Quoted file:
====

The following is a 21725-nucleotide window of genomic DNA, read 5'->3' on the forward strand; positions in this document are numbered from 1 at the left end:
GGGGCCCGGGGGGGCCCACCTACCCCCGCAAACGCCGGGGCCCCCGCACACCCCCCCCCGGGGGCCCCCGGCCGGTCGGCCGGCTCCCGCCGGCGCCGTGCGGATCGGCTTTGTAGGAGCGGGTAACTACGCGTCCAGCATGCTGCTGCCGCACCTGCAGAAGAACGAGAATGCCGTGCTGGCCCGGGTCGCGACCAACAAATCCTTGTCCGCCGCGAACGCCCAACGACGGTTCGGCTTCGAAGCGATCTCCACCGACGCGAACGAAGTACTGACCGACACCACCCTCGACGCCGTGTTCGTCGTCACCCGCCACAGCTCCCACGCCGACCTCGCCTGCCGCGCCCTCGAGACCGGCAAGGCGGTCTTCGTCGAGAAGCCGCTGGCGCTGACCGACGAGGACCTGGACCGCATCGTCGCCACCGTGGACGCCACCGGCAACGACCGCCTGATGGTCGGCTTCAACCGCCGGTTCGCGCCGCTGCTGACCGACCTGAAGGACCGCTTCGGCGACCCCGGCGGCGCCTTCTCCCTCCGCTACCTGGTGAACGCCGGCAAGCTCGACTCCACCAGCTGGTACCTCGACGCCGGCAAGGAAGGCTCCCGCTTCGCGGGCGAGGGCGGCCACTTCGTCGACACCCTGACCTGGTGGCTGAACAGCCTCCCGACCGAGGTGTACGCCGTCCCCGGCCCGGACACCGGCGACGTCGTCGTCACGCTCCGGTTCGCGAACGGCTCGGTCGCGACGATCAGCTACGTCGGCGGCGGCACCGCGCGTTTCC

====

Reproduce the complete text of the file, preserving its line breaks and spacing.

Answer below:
The following is a 21725-nucleotide window of genomic DNA, read 5'->3' on the forward strand; positions in this document are numbered from 1 at the left end:
GGGGCCCGGGGGGGCCCACCTACCCCCGCAAACGCCGGGGCCCCCGCACACCCCCCCCCGGGGGCCCCCGGCCGGTCGGCCGGCTCCCGCCGGCGCCGTGCGGATCGGCTTTGTAGGAGCGGGTAACTACGCGTCCAGCATGCTGCTGCCGCACCTGCAGAAGAACGAGAATGCCGTGCTGGCCCGGGTCGCGACCAACAAATCCTTGTCCGCCGCGAACGCCCAACGACGGTTCGGCTTCGAAGCGATCTCCACCGACGCGAACGAAGTACTGACCGACACCACCCTCGACGCCGTGTTCGTCGTCACCCGCCACAGCTCCCACGCCGACCTCGCCTGCCGCGCCCTCGAGACCGGCAAGGCGGTCTTCGTCGAGAAGCCGCTGGCGCTGACCGACGAGGACCTGGACCGCATCGTCGCCACCGTGGACGCCACCGGCAACGACCGCCTGATGGTCGGCTTCAACCGCCGGTTCGCGCCGCTGCTGACCGACCTGAAGGACCGCTTCGGCGACCCCGGCGGCGCCTTCTCCCTCCGCTACCTGGTGAACGCCGGCAAGCTCGACTCCACCAGCTGGTACCTCGACGCCGGCAAGGAAGGCTCCCGCTTCGCGGGCGAGGGCGGCCACTTCGTCGACACCCTGACCTGGTGGCTGAACAGCCTCCCGACCGAGGTGTACGCCGTCCCCGGCCCGGACACCGGCGACGTCGTCGTCACGCTCCGGTTCGCGAACGGCTCGGTCGCGACGATCAGCTACGTCGGCGGCGGCACCGCGCGTTTCC